How hard can it be to arrange flights to the south of Spain? Harder than I thought if you want to travel outside the main tourist season, which as far as the airlines are concerned ends on 31st October! This trip needed to take place during the Autumn half-term break, which in 2012 included the first few days of November. In the end the best solution turned out to be to take a one-way flight into Malaga and another one-way flight out of Madrid. Actually it was to a little more complicated than that, while Lynn would indeed fly into Malaga and we would both fly out of Madrid, I would be arriving in Spain by surface transport from Morocco.
The plan was that we would meet at Hotel Las Americas, chosen for its location in the centre of Malaga very close to both the train and bus stations.
The plan for us to meet in Malaga works out perfectly, the journey from Morocco went fine with just a small wrinkle, I mistakenly got the ferry from Tangier to Tarifa instead of to Algeciras. I still managed to arrive in time to meet Lynn at the airport only for her plane to be an hour late. We didn't get to checkin at our Hotel until nearly midnight. Nick, my travel companion from Morocco, joined Lynn and I for a snack and a drink before we parted ways. Nick and I had left Chefchaouen before 07:00WET and the clocks in Malaga were changing as we drank so when you called it a night at about 02:00CET I had not the slightest idea how long we'd been on the go! Goodbye to Nick and back to our hotel.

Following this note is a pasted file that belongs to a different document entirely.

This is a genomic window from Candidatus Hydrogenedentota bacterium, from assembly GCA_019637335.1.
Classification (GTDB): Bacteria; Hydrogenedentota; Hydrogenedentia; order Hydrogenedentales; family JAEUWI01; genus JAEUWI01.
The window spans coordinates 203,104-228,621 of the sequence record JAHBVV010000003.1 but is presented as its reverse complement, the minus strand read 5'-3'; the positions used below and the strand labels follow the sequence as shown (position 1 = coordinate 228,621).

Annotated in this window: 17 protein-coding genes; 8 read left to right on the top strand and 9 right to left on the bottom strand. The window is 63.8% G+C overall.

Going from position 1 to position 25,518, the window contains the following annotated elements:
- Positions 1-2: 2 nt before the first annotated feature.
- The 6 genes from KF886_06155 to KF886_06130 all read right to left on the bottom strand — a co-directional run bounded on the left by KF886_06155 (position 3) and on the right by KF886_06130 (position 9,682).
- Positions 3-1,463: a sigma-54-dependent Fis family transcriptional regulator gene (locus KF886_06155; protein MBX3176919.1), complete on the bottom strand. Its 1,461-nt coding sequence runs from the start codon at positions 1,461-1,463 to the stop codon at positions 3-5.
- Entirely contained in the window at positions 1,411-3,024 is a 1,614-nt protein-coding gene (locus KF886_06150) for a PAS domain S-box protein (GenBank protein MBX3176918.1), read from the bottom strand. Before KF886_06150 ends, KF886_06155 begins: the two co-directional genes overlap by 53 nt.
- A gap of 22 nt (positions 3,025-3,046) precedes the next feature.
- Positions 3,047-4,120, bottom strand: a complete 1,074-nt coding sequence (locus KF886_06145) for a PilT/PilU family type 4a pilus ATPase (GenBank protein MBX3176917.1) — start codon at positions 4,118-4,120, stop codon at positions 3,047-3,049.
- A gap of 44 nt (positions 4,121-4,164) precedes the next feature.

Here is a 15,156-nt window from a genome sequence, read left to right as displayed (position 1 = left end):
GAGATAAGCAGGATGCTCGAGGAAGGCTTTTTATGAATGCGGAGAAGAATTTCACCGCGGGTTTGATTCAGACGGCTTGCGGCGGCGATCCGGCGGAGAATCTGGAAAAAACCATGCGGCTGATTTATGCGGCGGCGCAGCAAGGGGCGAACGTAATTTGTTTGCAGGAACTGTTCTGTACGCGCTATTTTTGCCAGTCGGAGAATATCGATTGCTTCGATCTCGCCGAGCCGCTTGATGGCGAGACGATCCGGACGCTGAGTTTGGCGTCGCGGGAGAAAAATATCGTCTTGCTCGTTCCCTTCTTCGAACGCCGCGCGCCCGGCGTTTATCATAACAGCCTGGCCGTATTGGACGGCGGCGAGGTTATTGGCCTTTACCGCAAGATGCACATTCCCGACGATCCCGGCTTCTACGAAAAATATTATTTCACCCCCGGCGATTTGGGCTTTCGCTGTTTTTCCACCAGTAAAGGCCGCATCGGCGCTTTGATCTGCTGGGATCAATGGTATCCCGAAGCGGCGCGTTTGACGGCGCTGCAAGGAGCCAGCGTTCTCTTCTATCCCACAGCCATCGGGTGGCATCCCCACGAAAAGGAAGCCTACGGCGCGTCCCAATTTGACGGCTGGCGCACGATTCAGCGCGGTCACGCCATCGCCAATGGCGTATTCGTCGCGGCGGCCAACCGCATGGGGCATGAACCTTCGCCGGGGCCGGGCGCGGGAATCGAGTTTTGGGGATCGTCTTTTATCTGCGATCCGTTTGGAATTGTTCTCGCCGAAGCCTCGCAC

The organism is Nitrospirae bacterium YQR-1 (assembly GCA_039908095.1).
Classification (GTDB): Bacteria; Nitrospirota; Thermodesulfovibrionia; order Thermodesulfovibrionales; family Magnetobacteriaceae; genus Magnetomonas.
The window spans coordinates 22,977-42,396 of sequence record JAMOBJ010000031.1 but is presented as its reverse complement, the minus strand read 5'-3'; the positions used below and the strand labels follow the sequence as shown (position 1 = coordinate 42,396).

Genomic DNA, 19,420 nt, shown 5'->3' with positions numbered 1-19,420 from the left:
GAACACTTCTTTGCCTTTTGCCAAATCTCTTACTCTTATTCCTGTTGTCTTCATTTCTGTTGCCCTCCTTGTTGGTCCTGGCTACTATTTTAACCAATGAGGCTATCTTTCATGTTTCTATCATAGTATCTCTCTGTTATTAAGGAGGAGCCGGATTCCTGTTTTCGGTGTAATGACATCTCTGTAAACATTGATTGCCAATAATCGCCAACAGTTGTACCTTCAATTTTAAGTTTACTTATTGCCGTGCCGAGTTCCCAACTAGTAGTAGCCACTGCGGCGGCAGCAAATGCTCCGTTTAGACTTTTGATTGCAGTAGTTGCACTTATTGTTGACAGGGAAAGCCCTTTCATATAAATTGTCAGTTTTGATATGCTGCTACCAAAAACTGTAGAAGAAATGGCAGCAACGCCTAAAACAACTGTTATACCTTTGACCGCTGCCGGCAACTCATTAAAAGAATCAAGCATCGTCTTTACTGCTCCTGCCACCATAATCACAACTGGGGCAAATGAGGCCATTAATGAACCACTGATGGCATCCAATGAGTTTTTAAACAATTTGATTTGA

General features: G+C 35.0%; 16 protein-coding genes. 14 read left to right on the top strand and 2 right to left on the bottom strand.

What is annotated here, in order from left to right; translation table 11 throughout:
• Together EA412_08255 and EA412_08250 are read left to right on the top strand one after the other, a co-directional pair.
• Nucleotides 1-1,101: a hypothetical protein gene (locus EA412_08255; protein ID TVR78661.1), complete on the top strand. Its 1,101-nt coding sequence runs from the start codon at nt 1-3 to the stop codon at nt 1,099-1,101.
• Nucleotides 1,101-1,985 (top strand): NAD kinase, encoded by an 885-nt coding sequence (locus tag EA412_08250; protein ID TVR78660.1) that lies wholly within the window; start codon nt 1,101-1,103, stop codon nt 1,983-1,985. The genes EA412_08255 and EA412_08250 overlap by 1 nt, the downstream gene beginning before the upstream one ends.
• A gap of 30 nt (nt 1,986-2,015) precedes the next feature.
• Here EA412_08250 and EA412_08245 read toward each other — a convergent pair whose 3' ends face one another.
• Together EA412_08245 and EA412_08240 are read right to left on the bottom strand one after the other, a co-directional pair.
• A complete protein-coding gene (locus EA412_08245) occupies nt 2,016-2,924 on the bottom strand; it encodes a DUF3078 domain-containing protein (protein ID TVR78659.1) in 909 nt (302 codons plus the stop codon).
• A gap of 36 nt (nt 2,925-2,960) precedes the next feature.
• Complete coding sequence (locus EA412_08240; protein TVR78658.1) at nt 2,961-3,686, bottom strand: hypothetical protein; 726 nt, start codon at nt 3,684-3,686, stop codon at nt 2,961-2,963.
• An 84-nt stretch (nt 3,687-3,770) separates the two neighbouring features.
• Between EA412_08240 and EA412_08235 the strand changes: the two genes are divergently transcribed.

We've joined up and it is now time to set off for the sights of Andalusia!
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We travelled ~350km (~220miles) by bus and about the same distance by train. The terrain and scenery was attractive and both forms of transport were comfortable, on time and resonably priced. I supect that one day we will return to Andalusia and visit Seville, Toledo and some other places that were not considered for this trip.
I found this trip to be very enjoyable. It was unhurried and the public transport meant that even the travelling was relaxing. I liked the city of Granada, not too many tourists and plenty of places to eat that were frequented by local people working and living in the city. I am glad that we opted for Cordoba in preference to Seville, the Mezquita de Cordoba exceeded my expectations.
Nothing particularly bad comes to mind though the Alhambra and Generlife of Granada did not quite live up to expectations. Don't get me wrong, it was magnificent and I do not regret visiting but my expectations were high.